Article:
They say history sticks to your feet, but sometimes it stops you in your tracks
The Parliament Buildings are ornate creations. Few walls, pillars or doors are without intricacies.
The hallway where the Sergeant-at-Arms office lies is different, however. The walls are plain, the signs are small and simple, and the lighting, unlike most of the building, is artificial.
The 2:50 p.m. tour in English was about to begin. My tour group was led into the welcoming hall, which is lined with gold plaques inscribed with the names of every sitting parliament in the history of Canada. I didn’t recognize any of the ones beside me, except for the Prime Ministers at the tops of each list.
What took me to Ottawa was Nash 77 – the national conference for Canadian University Press, an organization of student newspapers from all across the country of which The Omega is a member. Although it was a long ways away, I was excited to see Ottawa, a city I’d never thought to travel to but was now given the opportunity to explore, with our hotel just blocks from the Parliament Buildings.
The double doors capping the welcoming hall closed and our guide stepped onto an inconspicuously placed platform and welcomed us. Alex was warm, funny and young. I thought about how much work it probably took him to get this job. As he took us into another hallway that led to a staircase, he flung open the wooden doors with both hands and we walked directly towards an ascending staircase. I was excited. This was my first trip to Ottawa and I felt that I couldn’t leave without seeing Parliament.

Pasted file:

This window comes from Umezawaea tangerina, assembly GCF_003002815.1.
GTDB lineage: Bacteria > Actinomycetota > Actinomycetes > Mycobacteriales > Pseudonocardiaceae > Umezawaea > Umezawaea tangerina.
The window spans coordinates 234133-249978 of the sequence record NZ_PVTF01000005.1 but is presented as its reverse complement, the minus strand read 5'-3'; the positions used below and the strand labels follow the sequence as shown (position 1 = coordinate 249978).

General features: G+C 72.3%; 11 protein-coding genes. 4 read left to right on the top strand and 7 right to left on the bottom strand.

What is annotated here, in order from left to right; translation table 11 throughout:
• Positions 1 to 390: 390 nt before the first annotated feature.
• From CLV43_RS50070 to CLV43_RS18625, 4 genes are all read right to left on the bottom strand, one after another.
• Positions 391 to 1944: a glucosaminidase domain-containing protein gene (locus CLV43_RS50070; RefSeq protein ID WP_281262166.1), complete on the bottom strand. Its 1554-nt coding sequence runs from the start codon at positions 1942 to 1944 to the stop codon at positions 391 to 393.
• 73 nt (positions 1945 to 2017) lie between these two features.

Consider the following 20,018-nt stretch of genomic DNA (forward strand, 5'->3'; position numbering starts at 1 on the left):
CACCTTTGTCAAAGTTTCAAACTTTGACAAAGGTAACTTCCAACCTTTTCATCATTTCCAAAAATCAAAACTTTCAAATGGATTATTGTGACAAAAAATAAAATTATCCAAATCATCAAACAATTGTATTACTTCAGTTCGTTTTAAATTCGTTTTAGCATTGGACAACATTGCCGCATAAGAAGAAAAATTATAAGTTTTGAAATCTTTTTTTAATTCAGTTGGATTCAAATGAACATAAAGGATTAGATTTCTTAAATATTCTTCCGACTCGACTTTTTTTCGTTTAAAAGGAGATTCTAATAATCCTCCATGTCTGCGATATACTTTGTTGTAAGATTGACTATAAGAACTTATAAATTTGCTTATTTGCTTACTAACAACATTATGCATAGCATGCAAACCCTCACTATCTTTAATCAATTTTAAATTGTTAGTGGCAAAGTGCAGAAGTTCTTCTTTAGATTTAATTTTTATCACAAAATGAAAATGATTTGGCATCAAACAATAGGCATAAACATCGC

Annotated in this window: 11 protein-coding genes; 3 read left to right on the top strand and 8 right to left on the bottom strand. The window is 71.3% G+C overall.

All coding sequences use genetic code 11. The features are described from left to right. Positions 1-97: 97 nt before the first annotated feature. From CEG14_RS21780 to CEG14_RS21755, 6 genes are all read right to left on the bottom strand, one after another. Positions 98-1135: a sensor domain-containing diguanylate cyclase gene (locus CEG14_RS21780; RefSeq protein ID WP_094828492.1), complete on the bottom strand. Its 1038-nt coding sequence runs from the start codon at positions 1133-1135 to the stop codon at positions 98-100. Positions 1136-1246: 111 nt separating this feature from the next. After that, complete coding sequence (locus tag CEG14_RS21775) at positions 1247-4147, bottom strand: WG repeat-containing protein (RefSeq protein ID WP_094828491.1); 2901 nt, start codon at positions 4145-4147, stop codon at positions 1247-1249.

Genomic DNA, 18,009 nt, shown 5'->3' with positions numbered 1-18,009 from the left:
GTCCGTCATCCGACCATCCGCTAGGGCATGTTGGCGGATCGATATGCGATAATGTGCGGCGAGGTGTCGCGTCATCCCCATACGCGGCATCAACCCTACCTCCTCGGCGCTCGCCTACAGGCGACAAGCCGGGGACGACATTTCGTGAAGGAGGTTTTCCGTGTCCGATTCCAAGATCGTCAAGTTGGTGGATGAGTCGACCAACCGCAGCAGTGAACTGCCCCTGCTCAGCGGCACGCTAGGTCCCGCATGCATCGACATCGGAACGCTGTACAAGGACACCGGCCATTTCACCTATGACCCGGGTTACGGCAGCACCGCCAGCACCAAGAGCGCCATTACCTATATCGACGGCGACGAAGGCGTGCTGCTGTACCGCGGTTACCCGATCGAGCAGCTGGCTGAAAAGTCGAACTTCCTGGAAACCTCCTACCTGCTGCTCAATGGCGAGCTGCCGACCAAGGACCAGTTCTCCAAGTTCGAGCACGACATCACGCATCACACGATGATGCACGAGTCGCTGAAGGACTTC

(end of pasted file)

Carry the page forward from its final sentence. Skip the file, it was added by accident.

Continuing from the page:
I couldn’t tell you what it was about the Sergeant-at-Arms’ office that caught my eye, but it did, and immediately after it did, chills rushed down my body as we approached the staircase. By the second floor, they were gone, but my reaction surprised me. Maybe it shouldn’t have.
The Canadian Capital often feels like it’s a long way from B.C. – not just geographically, but ideologically, too. But during my week in Ottawa, just like the week of the Oct. 22 shootings, it felt a lot closer.
Parliament is a place of recent history – very recent, compared to most of the buildings and the objects that live within them. Just outside the senate chamber lies a portrait of Queen Victoria – an original, unlike some of the others hanging nearby. Her portrait survived four fires over the years and has seen a lot of hardship as it was dragged through the country’s history.
I can definitely admire that particular portrait’s history. In fact it fills me with wonder. But what it doesn’t do is give me the chills. It doesn’t put the image of a map in my head and drop a pin at Ottawa. It doesn’t force me to instantly and overwhelmingly understand how important this place is. It doesn’t inject the historical significance of all of the major decisions made in this building every day. It doesn’t bring to mind the staggering number of people who work for our government and dedicate their lives to public service because they believe in the high standard of living we try to maintain or improve upon.
The brief sighting of the Sergeant-at-Arms’ office did exactly that, and I felt all of it so quickly that I was overwhelmed and proud and so happy to be where I was. The winter waiting for me outside, a sharp -28 C with wind chill that I’d already braved once to get there, wasn’t just worth braving, it was a reminder that Canadians are a hearty sort and have been for a long time